This article is part of the Center for Media & Democracy's spotlight on front groups and corporate spin.
Contributions Watch (now defunct) was a tobacco front group created to attack consumer groups and trial lawyers who sue corporations. It posed as a "non-profit citizen advocacy group" with a mission to expose the "hidden role" of money in state politics. However, Contributions Watch carefully concealed the fact that its own funding came from the Philip Morris tobacco company.
Contributions Watch was created in early 1996 by the State Affairs Company, a Washington, DC-area PR firm. It disbanded later that year, after its hidden tobacco funding was exposed in the article "Wolves in Sheep's Clothing: "Special-interest Watchdogs" Exposed as Tobacco Industry Front Group" by John Stauber and Sheldon Rampton in in PR Watch, Volume 3, No. 3, 3rd Quarter 1996. It is used here with permission. As with all SourceWatch articles, feel free to edit and revise.
Contributions Watch - a State Affairs Company Creation
PR Watch has obtained documents detailing the secret relationship between Philip Morris, the tobacco-and-food conglomerate, and "Contributions Watch," a PR front group which poses as a "public interest" campaign reform organization. CW's hidden agenda is to dig up dirt at the state level for the corporate clients of its creator, a Washington, DC public relations firm called the State Affairs Company (SAC). SAC and CW work to attack the political enemies of their clients, and to smear the "hidden, undisclosed consumerist agendas" of real public interest groups like Consumers Union, the Center for Science in the Public Interest, Ralph Nader's Public Interest Research Group, and Trial Lawyers for Public Justice.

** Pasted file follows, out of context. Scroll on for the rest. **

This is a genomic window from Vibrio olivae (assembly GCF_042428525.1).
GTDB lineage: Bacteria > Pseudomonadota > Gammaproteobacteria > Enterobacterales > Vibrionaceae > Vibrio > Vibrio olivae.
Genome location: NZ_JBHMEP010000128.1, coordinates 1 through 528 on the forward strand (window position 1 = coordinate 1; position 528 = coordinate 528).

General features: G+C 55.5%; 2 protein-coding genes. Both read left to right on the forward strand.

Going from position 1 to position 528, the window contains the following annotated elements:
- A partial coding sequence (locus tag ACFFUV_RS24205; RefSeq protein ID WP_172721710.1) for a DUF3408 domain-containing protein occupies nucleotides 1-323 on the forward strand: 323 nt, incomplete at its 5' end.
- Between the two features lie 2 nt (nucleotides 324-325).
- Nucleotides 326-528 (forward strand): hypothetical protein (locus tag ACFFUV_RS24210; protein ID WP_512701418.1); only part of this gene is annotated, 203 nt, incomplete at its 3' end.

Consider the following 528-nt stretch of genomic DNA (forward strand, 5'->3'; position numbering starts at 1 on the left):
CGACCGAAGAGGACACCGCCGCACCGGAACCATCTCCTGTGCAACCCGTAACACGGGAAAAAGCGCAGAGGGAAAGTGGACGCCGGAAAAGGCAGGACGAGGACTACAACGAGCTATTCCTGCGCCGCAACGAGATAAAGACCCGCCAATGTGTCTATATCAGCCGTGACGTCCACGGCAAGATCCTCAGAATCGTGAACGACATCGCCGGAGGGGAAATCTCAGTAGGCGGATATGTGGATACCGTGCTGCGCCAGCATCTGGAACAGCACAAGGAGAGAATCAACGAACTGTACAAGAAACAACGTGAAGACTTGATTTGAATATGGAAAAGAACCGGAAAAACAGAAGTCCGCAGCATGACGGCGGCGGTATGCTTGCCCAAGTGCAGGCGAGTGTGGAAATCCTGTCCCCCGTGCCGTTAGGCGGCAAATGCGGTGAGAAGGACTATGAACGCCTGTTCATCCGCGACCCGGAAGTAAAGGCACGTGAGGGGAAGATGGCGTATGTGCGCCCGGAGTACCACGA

When PR Watch phoned CW Executive Director Warren Miller on September 26, he refused to take our call. We left a question on his voicemail anyway: "Who funds Contributions Watch, and what is the connection between it and the State Affairs Company?" Miller never responded, but we suspect the question must have put his hair on end.
Fortunately, we knew the answer even before we asked. The State Affairs Company (SAC) is the Washington, DC-area PR firm which created Contributions Watch as a nonprofit front group with the goal of positioning CW in the minds of the news media and the general public as "the leading authority on money and politics in the states."
Through Contributions Watch, SAC proposed to "monitor special interest group activity" and to develop Miller into "an expert source and guide to investigative reporters, editors and opinion writers."
The scope and scale of Contributions Watch is nationwide. Since its launch in early 1996, the organization has successfully fooled news media--ranging from the Wall Street Journal to national wire services to local papers--into running stories that either depict CW as public interest reformers, or attack the US consumer movement as a "handmaiden" of special interests, especially trial lawyers.
CW was even successful in deceiving the Center for Responsive Politics, one of the most respected--and genuinely independent--sources for nonpartisan information about election funding and campaigns. In June, CW lined up a meeting between Warren Miller and Center Director Ellen Miller (no relation) at which Warren pitched her with ideas for "how we might work together."